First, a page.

1887
Volume 42, Issue 1
  • ISSN 0155-0640
  • E-ISSN: 1833-7139
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Abstract

Abstract

This article explores public debates about credibility in media discourse regarding a Somali refugee who was raped on Nauru. Given the pseudonym “Abyan”, she was living on Nauru as a result of Australian refugee policy and was brought to Australia for medical assistance. Her treatment by the Australian authorities became the subject of debate and was widely discussed in the Australian media. Analyzing a corpus of media articles reporting and commenting on this debate, this article explores how the media’s representations of the key actors shape their credibility. Reflecting existing research, this article finds that Abyan’s experience is used to support broader policy arguments. Further, the discourse presents Abyan as a key speaker, despite her limited ability to defend her credibility. The article concludes that credibility remains an important theme in discourse on refugees and that power asymmetries hidden within this discourse create obstacles for those wishing to challenge it.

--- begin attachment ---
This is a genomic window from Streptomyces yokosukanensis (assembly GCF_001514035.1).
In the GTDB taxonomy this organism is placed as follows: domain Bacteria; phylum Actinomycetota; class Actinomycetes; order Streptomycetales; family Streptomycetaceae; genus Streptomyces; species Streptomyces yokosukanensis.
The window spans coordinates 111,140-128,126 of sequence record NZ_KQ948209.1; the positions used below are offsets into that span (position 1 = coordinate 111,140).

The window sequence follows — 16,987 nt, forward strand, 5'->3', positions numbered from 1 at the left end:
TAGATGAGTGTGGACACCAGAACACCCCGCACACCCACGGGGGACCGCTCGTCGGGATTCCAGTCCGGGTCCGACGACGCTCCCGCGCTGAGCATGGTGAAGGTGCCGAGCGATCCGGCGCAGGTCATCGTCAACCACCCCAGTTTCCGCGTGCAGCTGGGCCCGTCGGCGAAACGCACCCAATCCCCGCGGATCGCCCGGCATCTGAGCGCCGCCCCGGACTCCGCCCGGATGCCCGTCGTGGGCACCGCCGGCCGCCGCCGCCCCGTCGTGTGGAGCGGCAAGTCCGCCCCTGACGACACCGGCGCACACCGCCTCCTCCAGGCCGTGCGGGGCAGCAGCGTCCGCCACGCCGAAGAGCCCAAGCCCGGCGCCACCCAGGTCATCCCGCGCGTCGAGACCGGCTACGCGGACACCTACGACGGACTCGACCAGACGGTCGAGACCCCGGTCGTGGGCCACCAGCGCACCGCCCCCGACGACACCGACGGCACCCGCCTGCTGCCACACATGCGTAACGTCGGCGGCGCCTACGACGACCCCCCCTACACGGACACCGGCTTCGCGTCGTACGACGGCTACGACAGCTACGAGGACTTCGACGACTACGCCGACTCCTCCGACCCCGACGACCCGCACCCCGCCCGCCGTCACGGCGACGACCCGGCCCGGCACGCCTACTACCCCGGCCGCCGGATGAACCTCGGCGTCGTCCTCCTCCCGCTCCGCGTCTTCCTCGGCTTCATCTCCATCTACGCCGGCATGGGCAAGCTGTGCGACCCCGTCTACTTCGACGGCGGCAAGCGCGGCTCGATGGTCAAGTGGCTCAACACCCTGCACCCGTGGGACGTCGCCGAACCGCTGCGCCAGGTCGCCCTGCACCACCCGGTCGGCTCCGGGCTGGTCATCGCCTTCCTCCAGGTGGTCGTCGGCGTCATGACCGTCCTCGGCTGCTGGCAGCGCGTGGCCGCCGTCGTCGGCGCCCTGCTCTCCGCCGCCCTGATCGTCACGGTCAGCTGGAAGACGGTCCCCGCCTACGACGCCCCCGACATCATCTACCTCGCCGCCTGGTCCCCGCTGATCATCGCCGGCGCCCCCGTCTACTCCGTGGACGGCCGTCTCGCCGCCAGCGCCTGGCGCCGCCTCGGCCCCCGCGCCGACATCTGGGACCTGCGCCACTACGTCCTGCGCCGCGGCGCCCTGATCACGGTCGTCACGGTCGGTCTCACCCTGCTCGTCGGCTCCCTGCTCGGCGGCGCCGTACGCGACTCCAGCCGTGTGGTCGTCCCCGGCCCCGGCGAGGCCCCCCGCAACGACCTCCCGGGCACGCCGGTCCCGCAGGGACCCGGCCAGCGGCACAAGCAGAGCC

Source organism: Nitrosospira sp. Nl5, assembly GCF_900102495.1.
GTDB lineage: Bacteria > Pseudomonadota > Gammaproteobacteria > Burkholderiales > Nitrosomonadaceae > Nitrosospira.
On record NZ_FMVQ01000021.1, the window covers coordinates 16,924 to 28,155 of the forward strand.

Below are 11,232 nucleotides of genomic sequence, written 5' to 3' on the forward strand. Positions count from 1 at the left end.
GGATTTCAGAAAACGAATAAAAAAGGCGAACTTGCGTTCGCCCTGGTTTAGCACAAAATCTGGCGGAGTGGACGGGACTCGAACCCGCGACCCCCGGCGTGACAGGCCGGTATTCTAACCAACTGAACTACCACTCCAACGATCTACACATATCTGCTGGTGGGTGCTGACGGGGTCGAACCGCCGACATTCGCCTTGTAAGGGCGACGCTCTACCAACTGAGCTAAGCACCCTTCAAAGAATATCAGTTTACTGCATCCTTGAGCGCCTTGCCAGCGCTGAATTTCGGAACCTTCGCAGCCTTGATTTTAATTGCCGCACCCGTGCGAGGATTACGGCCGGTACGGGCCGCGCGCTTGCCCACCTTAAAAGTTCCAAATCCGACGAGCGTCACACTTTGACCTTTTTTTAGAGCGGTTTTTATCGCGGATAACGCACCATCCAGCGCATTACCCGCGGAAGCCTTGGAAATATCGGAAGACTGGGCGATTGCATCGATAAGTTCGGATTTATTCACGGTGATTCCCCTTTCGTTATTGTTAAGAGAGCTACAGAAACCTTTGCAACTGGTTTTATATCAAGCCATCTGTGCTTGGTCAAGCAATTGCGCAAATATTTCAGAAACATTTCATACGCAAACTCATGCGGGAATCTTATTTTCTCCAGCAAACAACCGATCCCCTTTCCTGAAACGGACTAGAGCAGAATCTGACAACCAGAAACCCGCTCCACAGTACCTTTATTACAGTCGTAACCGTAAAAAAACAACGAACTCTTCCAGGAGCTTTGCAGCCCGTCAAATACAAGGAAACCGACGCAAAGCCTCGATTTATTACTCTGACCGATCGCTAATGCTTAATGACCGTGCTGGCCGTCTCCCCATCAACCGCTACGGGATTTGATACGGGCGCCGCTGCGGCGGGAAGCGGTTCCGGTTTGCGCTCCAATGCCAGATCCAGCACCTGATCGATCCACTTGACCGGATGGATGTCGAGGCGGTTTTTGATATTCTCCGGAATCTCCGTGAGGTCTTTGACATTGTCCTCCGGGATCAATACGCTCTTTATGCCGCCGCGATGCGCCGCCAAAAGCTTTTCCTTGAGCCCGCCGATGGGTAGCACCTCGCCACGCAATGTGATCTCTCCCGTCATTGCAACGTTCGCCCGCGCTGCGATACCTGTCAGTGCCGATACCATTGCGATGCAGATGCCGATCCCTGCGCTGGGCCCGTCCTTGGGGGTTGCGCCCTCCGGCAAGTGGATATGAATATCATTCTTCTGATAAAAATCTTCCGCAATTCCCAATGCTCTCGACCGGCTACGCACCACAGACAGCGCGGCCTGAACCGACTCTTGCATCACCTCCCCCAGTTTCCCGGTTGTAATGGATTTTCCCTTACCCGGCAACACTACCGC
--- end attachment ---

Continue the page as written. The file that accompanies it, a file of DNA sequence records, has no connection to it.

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2019-07-04
2019-10-17
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  • Article Type: Research Article
Keyword(s): asylum seeker , Australia , communication , credibility , discourse , gender , media , Nauru , news and refugee
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